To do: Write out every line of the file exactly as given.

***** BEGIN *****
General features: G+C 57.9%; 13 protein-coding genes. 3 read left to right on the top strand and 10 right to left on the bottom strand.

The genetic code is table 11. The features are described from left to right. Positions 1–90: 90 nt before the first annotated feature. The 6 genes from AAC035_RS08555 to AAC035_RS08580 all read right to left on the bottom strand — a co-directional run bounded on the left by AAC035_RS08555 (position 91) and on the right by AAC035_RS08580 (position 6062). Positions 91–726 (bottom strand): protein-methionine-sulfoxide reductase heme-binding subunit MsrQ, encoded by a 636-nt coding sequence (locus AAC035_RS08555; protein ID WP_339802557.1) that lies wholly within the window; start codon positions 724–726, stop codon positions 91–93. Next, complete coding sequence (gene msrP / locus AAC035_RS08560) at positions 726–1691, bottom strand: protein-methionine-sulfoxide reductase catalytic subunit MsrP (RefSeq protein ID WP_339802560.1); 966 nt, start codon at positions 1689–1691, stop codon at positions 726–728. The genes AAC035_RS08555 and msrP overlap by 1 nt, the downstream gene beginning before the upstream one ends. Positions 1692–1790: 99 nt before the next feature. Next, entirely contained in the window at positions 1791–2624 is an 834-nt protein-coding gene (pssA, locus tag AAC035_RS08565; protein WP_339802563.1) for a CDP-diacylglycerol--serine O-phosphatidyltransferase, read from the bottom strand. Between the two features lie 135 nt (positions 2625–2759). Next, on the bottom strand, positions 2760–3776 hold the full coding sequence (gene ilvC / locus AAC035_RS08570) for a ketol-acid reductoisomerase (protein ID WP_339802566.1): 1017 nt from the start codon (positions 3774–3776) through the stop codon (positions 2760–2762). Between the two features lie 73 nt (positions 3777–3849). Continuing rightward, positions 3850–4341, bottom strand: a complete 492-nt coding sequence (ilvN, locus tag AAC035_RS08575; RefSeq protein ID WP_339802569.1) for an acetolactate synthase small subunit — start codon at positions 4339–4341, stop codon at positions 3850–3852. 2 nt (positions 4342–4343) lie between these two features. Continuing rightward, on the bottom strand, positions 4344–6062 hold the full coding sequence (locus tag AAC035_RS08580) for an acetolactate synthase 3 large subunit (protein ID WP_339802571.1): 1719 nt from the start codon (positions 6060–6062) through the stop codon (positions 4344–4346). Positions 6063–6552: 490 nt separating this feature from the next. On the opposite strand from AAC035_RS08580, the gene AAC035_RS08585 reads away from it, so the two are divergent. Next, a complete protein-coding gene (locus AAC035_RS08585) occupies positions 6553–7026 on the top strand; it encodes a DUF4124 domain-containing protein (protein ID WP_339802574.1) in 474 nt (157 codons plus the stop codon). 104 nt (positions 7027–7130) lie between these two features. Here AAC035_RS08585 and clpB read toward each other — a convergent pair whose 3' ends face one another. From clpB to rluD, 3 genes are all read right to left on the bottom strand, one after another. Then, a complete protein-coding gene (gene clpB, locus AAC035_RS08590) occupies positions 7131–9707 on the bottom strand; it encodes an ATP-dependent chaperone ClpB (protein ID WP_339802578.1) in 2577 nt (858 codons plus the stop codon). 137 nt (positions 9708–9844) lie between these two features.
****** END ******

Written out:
General features: G+C 57.9%; 13 protein-coding genes. 3 read left to right on the top strand and 10 right to left on the bottom strand.

The genetic code is table 11. The features are described from left to right. Positions 1–90: 90 nt before the first annotated feature. The 6 genes from AAC035_RS08555 to AAC035_RS08580 all read right to left on the bottom strand — a co-directional run bounded on the left by AAC035_RS08555 (position 91) and on the right by AAC035_RS08580 (position 6062). Positions 91–726 (bottom strand): protein-methionine-sulfoxide reductase heme-binding subunit MsrQ, encoded by a 636-nt coding sequence (locus AAC035_RS08555; protein ID WP_339802557.1) that lies wholly within the window; start codon positions 724–726, stop codon positions 91–93. Next, complete coding sequence (gene msrP / locus AAC035_RS08560) at positions 726–1691, bottom strand: protein-methionine-sulfoxide reductase catalytic subunit MsrP (RefSeq protein ID WP_339802560.1); 966 nt, start codon at positions 1689–1691, stop codon at positions 726–728. The genes AAC035_RS08555 and msrP overlap by 1 nt, the downstream gene beginning before the upstream one ends. Positions 1692–1790: 99 nt before the next feature. Next, entirely contained in the window at positions 1791–2624 is an 834-nt protein-coding gene (pssA, locus tag AAC035_RS08565; protein WP_339802563.1) for a CDP-diacylglycerol--serine O-phosphatidyltransferase, read from the bottom strand. Between the two features lie 135 nt (positions 2625–2759). Next, on the bottom strand, positions 2760–3776 hold the full coding sequence (gene ilvC / locus AAC035_RS08570) for a ketol-acid reductoisomerase (protein ID WP_339802566.1): 1017 nt from the start codon (positions 3774–3776) through the stop codon (positions 2760–2762). Between the two features lie 73 nt (positions 3777–3849). Continuing rightward, positions 3850–4341, bottom strand: a complete 492-nt coding sequence (ilvN, locus tag AAC035_RS08575; RefSeq protein ID WP_339802569.1) for an acetolactate synthase small subunit — start codon at positions 4339–4341, stop codon at positions 3850–3852. 2 nt (positions 4342–4343) lie between these two features. Continuing rightward, on the bottom strand, positions 4344–6062 hold the full coding sequence (locus tag AAC035_RS08580) for an acetolactate synthase 3 large subunit (protein ID WP_339802571.1): 1719 nt from the start codon (positions 6060–6062) through the stop codon (positions 4344–4346). Positions 6063–6552: 490 nt separating this feature from the next. On the opposite strand from AAC035_RS08580, the gene AAC035_RS08585 reads away from it, so the two are divergent. Next, a complete protein-coding gene (locus AAC035_RS08585) occupies positions 6553–7026 on the top strand; it encodes a DUF4124 domain-containing protein (protein ID WP_339802574.1) in 474 nt (157 codons plus the stop codon). 104 nt (positions 7027–7130) lie between these two features. Here AAC035_RS08585 and clpB read toward each other — a convergent pair whose 3' ends face one another. From clpB to rluD, 3 genes are all read right to left on the bottom strand, one after another. Then, a complete protein-coding gene (gene clpB, locus AAC035_RS08590) occupies positions 7131–9707 on the bottom strand; it encodes an ATP-dependent chaperone ClpB (protein ID WP_339802578.1) in 2577 nt (858 codons plus the stop codon). 137 nt (positions 9708–9844) lie between these two features.